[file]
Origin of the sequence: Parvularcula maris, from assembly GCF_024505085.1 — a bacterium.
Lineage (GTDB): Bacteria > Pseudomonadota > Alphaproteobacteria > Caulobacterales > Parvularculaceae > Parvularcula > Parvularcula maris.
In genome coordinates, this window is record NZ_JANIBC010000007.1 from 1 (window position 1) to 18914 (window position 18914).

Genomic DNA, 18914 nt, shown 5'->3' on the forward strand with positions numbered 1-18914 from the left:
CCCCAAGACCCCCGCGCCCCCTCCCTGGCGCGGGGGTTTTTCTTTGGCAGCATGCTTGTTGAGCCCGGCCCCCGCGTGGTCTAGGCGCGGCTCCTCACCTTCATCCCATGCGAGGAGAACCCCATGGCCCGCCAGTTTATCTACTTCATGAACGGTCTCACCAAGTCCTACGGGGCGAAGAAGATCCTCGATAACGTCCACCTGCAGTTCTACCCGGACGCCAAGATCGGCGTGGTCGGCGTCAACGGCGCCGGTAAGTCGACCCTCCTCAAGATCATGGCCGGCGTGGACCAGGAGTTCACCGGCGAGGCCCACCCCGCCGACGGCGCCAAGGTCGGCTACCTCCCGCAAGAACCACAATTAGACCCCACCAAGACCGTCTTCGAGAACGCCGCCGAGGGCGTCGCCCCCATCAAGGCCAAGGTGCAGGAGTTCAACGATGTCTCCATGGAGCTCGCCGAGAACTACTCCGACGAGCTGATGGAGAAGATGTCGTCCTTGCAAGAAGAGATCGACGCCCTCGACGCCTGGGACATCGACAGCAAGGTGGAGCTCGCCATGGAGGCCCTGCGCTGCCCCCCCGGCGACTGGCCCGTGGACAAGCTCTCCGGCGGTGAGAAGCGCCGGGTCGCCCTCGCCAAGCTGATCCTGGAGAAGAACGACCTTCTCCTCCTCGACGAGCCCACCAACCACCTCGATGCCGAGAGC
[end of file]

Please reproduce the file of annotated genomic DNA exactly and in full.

Origin of the sequence: Parvularcula maris, from assembly GCF_024505085.1 — a bacterium.
Lineage (GTDB): Bacteria > Pseudomonadota > Alphaproteobacteria > Caulobacterales > Parvularculaceae > Parvularcula > Parvularcula maris.
In genome coordinates, this window is record NZ_JANIBC010000007.1 from 1 (window position 1) to 18914 (window position 18914).

Genomic DNA, 18914 nt, shown 5'->3' on the forward strand with positions numbered 1-18914 from the left:
CCCCAAGACCCCCGCGCCCCCTCCCTGGCGCGGGGGTTTTTCTTTGGCAGCATGCTTGTTGAGCCCGGCCCCCGCGTGGTCTAGGCGCGGCTCCTCACCTTCATCCCATGCGAGGAGAACCCCATGGCCCGCCAGTTTATCTACTTCATGAACGGTCTCACCAAGTCCTACGGGGCGAAGAAGATCCTCGATAACGTCCACCTGCAGTTCTACCCGGACGCCAAGATCGGCGTGGTCGGCGTCAACGGCGCCGGTAAGTCGACCCTCCTCAAGATCATGGCCGGCGTGGACCAGGAGTTCACCGGCGAGGCCCACCCCGCCGACGGCGCCAAGGTCGGCTACCTCCCGCAAGAACCACAATTAGACCCCACCAAGACCGTCTTCGAGAACGCCGCCGAGGGCGTCGCCCCCATCAAGGCCAAGGTGCAGGAGTTCAACGATGTCTCCATGGAGCTCGCCGAGAACTACTCCGACGAGCTGATGGAGAAGATGTCGTCCTTGCAAGAAGAGATCGACGCCCTCGACGCCTGGGACATCGACAGCAAGGTGGAGCTCGCCATGGAGGCCCTGCGCTGCCCCCCCGGCGACTGGCCCGTGGACAAGCTCTCCGGCGGTGAGAAGCGCCGGGTCGCCCTCGCCAAGCTGATCCTGGAGAAGAACGACCTTCTCCTCCTCGACGAGCCCACCAACCACCTCGATGCCGAGAGC